Knowledgebase-Breaking a Tie in the Election of an Alderman


Information Product

Title:Breaking a Tie in the Election of an Alderman
Summary:MTAS was asked how a tie vote in the election of an alderman is broken.
Original Author:Hodge, Elisha
Co-Author:
Product Create Date:11/20/2014
Last Reviewed on::12/17/2014
Subject:City councilmember; Elections
Type:Legal Opinion
Legal Opinion: Tie Vote Letter (11-20-2014) public.docxTie Vote Letter (11-20-2014) public.docx

Reference Documents:

Text of Document:


November 20, 2014



Dear Mayor,

You have asked how a tie vote in an election for alderman is to be broken. State election laws govern how tie votes for elected offices are to be broken. Tenn. Code Annotated Section 2-8-111 reads:

If there is a tie vote between the two (2) or more persons having the highest number of votes for an office, the state election commission shall cast the deciding vote except that: . . .

(2) The municipal legislative body shall cast the deciding vote for municipal offices, or, in the alternative, the legislative body may by resolution call for a run-off election between the tied candidates;

Based upon the language in this provision, the City’s Board of Mayor and Alderman (hereinafter “BOMA”) will either have to vote and break the time or pass a resolution calling for a run-off election for the office.

Additionally, you have asked for some guidance on how to proceed with the meeting scheduled for Monday, November 24, 2014. Given the fact that the current BOMA has not yet discussed and voted upon how to proceed with breaking the tie for the alderman office, I suggest that a meeting first be called to discuss and vote, by roll call, upon that issue. You might also want to approve the minutes from the previous meeting during this meeting since all of the aldermen who likely attended the previous meeting will also be present at this one. If the BOMA votes to break the tie, I would go ahead and vote, by roll call, on who is going to fill the office. Once the vote is held and the result announced, I suggest that you adjourn the meeting. A second meeting can then be called to order, the newly elected and re-elected members sworn in, if they have meet all of the other qualifications to serve, and then the newly constituted BOMA can proceed with the business on the agenda for the second meeting. In the alternative, if the BOMA votes to hold a run-off election, I would adjourn the first meeting after the results of that vote are announced. A second meeting can then be called to order and the BOMA can proceed with its business.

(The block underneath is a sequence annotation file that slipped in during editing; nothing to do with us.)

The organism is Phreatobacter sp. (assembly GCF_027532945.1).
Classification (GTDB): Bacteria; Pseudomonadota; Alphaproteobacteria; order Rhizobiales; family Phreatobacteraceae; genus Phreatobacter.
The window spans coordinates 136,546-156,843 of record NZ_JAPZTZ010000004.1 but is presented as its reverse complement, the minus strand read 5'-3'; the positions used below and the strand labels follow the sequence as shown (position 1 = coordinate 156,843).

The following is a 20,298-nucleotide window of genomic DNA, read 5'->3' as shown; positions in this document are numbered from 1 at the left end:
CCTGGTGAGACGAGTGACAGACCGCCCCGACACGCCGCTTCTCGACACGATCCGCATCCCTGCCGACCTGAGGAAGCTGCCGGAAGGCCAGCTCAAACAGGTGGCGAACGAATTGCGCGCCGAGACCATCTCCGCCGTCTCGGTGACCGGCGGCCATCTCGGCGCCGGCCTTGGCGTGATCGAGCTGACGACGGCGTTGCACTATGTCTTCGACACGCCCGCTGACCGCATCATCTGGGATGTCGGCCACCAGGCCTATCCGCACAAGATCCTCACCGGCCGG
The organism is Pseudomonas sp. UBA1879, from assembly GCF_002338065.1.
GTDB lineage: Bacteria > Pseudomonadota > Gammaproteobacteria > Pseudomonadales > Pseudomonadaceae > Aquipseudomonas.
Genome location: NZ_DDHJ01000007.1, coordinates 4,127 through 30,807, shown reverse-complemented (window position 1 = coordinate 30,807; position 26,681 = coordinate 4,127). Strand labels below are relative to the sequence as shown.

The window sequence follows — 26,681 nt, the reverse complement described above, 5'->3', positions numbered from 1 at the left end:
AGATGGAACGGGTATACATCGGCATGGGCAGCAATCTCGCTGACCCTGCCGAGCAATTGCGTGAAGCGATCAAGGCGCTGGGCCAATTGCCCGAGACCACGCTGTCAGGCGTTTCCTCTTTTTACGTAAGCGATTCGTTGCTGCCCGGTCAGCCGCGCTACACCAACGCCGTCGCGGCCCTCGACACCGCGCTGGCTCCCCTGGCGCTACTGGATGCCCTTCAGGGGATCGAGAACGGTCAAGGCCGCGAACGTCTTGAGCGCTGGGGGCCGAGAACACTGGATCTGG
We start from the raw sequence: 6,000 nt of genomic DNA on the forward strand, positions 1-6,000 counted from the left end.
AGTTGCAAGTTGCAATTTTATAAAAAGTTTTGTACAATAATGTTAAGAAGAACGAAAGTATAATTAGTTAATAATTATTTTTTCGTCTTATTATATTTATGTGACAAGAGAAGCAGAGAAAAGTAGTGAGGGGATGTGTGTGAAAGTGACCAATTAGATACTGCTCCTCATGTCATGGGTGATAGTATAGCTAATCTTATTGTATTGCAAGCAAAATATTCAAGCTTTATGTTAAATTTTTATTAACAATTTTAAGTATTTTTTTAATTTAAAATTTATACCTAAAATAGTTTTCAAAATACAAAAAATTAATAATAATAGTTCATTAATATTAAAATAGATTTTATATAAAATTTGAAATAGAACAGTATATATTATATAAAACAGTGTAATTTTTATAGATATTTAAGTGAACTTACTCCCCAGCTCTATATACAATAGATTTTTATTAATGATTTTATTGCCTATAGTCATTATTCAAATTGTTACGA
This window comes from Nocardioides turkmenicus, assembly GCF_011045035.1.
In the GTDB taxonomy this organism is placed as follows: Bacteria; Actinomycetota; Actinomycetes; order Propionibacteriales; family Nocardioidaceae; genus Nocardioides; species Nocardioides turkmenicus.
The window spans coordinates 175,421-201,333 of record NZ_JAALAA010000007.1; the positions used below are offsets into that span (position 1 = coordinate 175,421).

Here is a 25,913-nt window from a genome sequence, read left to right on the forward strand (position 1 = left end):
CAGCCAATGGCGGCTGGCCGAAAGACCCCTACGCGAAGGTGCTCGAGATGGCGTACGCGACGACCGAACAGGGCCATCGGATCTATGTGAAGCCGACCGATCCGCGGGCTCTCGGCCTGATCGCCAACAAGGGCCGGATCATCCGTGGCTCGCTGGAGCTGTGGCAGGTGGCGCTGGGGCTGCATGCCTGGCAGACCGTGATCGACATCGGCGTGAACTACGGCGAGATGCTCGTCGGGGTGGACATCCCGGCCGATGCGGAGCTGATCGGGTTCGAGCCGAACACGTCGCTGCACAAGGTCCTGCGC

Based upon the language in the municipal code that establishes the time and date for the BOMA meetings, it appears that each of the meetings described above will be special called. As such, the notice for each of these meetings has to specifically enumerate the matters to be addressed and any actions to be taken during the meetings. Additionally, the notices will need to be placed in as many public places as possible and you might also want to post the notices in the newspaper. If there is a public access channel in your City or a radio station that will announce the meetings, you might also want to provide notice through those outlets. Finally, given the fact that these meetings are scheduled to occur on Monday, November 20, 2014, you will need to post the notices as soon as possible. I encourage you to post them today, if that can be arranged.

Sincerely,

Elisha D. Hodge
MTAS Legal Consultant

Please remember that these legal opinions were written based on the facts of a given city at a certain time. The laws referenced in any opinion may have changed or may not be applicable to your city or circumstances.

Always consult with your city attorney or an MTAS consultant before taking any action based on information contained in this database.